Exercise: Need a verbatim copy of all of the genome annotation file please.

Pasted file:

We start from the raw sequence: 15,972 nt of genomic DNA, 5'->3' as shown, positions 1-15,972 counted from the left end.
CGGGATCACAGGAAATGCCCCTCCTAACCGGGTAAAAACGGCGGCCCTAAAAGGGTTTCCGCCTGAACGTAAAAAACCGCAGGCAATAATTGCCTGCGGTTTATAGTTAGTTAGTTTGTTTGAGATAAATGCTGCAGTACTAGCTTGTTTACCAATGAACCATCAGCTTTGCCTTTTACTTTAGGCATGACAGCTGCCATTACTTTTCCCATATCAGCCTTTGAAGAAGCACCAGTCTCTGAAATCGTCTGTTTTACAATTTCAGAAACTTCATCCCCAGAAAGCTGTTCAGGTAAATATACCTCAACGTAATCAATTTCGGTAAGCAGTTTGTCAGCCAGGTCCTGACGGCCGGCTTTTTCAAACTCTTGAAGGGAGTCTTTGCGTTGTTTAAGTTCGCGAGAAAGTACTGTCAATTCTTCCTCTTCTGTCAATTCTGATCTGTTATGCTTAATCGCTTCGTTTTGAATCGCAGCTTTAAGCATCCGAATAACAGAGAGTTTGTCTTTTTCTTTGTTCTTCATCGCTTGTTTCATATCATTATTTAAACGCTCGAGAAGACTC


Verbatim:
We start from the raw sequence: 15,972 nt of genomic DNA, 5'->3' as shown, positions 1-15,972 counted from the left end.
CGGGATCACAGGAAATGCCCCTCCTAACCGGGTAAAAACGGCGGCCCTAAAAGGGTTTCCGCCTGAACGTAAAAAACCGCAGGCAATAATTGCCTGCGGTTTATAGTTAGTTAGTTTGTTTGAGATAAATGCTGCAGTACTAGCTTGTTTACCAATGAACCATCAGCTTTGCCTTTTACTTTAGGCATGACAGCTGCCATTACTTTTCCCATATCAGCCTTTGAAGAAGCACCAGTCTCTGAAATCGTCTGTTTTACAATTTCAGAAACTTCATCCCCAGAAAGCTGTTCAGGTAAATATACCTCAACGTAATCAATTTCGGTAAGCAGTTTGTCAGCCAGGTCCTGACGGCCGGCTTTTTCAAACTCTTGAAGGGAGTCTTTGCGTTGTTTAAGTTCGCGAGAAAGTACTGTCAATTCTTCCTCTTCTGTCAATTCTGATCTGTTATGCTTAATCGCTTCGTTTTGAATCGCAGCTTTAAGCATCCGAATAACAGAGAGTTTGTCTTTTTCTTTGTTCTTCATCGCTTGTTTCATATCATTATTTAAACGCTCGAGAAGACTC